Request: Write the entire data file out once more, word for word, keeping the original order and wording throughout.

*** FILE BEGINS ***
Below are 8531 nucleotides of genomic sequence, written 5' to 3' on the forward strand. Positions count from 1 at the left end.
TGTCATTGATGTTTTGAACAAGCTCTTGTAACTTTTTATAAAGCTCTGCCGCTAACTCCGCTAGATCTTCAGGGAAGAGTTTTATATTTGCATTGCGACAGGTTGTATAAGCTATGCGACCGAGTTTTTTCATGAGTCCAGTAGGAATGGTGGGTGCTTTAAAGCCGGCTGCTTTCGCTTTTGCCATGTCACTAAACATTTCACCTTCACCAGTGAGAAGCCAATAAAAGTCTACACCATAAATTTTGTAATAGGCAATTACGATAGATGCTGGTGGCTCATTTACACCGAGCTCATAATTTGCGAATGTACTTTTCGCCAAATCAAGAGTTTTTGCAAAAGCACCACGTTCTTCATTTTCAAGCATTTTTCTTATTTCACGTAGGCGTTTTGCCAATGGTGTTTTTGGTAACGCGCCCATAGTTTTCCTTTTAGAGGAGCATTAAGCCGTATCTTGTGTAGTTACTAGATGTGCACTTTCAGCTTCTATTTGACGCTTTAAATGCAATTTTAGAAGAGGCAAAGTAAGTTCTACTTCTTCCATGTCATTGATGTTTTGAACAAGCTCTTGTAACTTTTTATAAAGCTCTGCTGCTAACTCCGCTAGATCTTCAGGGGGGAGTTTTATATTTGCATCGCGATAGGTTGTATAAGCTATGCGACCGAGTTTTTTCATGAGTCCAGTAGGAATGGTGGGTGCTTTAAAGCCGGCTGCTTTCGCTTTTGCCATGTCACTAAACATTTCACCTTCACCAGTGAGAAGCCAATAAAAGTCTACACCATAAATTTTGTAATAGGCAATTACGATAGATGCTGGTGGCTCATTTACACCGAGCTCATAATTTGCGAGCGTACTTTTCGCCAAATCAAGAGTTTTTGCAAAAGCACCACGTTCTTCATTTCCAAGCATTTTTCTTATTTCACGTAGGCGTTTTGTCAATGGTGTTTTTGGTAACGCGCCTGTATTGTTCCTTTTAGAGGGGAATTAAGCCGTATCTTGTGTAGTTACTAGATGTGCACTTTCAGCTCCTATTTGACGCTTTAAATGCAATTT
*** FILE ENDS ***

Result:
Below are 8531 nucleotides of genomic sequence, written 5' to 3' on the forward strand. Positions count from 1 at the left end.
TGTCATTGATGTTTTGAACAAGCTCTTGTAACTTTTTATAAAGCTCTGCCGCTAACTCCGCTAGATCTTCAGGGAAGAGTTTTATATTTGCATTGCGACAGGTTGTATAAGCTATGCGACCGAGTTTTTTCATGAGTCCAGTAGGAATGGTGGGTGCTTTAAAGCCGGCTGCTTTCGCTTTTGCCATGTCACTAAACATTTCACCTTCACCAGTGAGAAGCCAATAAAAGTCTACACCATAAATTTTGTAATAGGCAATTACGATAGATGCTGGTGGCTCATTTACACCGAGCTCATAATTTGCGAATGTACTTTTCGCCAAATCAAGAGTTTTTGCAAAAGCACCACGTTCTTCATTTTCAAGCATTTTTCTTATTTCACGTAGGCGTTTTGCCAATGGTGTTTTTGGTAACGCGCCCATAGTTTTCCTTTTAGAGGAGCATTAAGCCGTATCTTGTGTAGTTACTAGATGTGCACTTTCAGCTTCTATTTGACGCTTTAAATGCAATTTTAGAAGAGGCAAAGTAAGTTCTACTTCTTCCATGTCATTGATGTTTTGAACAAGCTCTTGTAACTTTTTATAAAGCTCTGCTGCTAACTCCGCTAGATCTTCAGGGGGGAGTTTTATATTTGCATCGCGATAGGTTGTATAAGCTATGCGACCGAGTTTTTTCATGAGTCCAGTAGGAATGGTGGGTGCTTTAAAGCCGGCTGCTTTCGCTTTTGCCATGTCACTAAACATTTCACCTTCACCAGTGAGAAGCCAATAAAAGTCTACACCATAAATTTTGTAATAGGCAATTACGATAGATGCTGGTGGCTCATTTACACCGAGCTCATAATTTGCGAGCGTACTTTTCGCCAAATCAAGAGTTTTTGCAAAAGCACCACGTTCTTCATTTCCAAGCATTTTTCTTATTTCACGTAGGCGTTTTGTCAATGGTGTTTTTGGTAACGCGCCTGTATTGTTCCTTTTAGAGGGGAATTAAGCCGTATCTTGTGTAGTTACTAGATGTGCACTTTCAGCTCCTATTTGACGCTTTAAATGCAATTT